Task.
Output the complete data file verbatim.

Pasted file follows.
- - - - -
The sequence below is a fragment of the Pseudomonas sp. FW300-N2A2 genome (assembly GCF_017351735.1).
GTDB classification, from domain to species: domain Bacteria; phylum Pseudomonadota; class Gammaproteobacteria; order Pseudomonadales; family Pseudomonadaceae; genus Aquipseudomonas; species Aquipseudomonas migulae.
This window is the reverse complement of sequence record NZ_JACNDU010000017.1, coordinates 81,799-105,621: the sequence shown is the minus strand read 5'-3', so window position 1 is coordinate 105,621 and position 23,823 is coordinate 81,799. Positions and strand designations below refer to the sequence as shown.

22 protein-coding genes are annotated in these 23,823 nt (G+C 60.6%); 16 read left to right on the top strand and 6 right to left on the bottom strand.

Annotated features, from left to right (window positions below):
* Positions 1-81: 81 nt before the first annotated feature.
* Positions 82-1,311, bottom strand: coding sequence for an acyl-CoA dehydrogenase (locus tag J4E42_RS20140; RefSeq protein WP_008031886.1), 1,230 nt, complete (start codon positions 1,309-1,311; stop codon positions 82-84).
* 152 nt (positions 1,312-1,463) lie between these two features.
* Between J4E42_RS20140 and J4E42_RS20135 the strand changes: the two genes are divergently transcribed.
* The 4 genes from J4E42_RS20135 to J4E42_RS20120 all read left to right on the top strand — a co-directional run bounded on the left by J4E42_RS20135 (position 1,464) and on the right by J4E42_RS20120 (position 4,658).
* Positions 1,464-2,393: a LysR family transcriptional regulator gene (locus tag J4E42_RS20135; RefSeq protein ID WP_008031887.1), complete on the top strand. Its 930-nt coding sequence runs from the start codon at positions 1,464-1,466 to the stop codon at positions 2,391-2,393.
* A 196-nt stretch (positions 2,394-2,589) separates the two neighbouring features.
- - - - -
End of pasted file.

The sequence below is a fragment of the Pseudomonas sp. FW300-N2A2 genome (assembly GCF_017351735.1).
GTDB classification, from domain to species: domain Bacteria; phylum Pseudomonadota; class Gammaproteobacteria; order Pseudomonadales; family Pseudomonadaceae; genus Aquipseudomonas; species Aquipseudomonas migulae.
This window is the reverse complement of sequence record NZ_JACNDU010000017.1, coordinates 81,799-105,621: the sequence shown is the minus strand read 5'-3', so window position 1 is coordinate 105,621 and position 23,823 is coordinate 81,799. Positions and strand designations below refer to the sequence as shown.

22 protein-coding genes are annotated in these 23,823 nt (G+C 60.6%); 16 read left to right on the top strand and 6 right to left on the bottom strand.

Annotated features, from left to right (window positions below):
* Positions 1-81: 81 nt before the first annotated feature.
* Positions 82-1,311, bottom strand: coding sequence for an acyl-CoA dehydrogenase (locus tag J4E42_RS20140; RefSeq protein WP_008031886.1), 1,230 nt, complete (start codon positions 1,309-1,311; stop codon positions 82-84).
* 152 nt (positions 1,312-1,463) lie between these two features.
* Between J4E42_RS20140 and J4E42_RS20135 the strand changes: the two genes are divergently transcribed.
* The 4 genes from J4E42_RS20135 to J4E42_RS20120 all read left to right on the top strand — a co-directional run bounded on the left by J4E42_RS20135 (position 1,464) and on the right by J4E42_RS20120 (position 4,658).
* Positions 1,464-2,393: a LysR family transcriptional regulator gene (locus tag J4E42_RS20135; RefSeq protein ID WP_008031887.1), complete on the top strand. Its 930-nt coding sequence runs from the start codon at positions 1,464-1,466 to the stop codon at positions 2,391-2,393.
* A 196-nt stretch (positions 2,394-2,589) separates the two neighbouring features.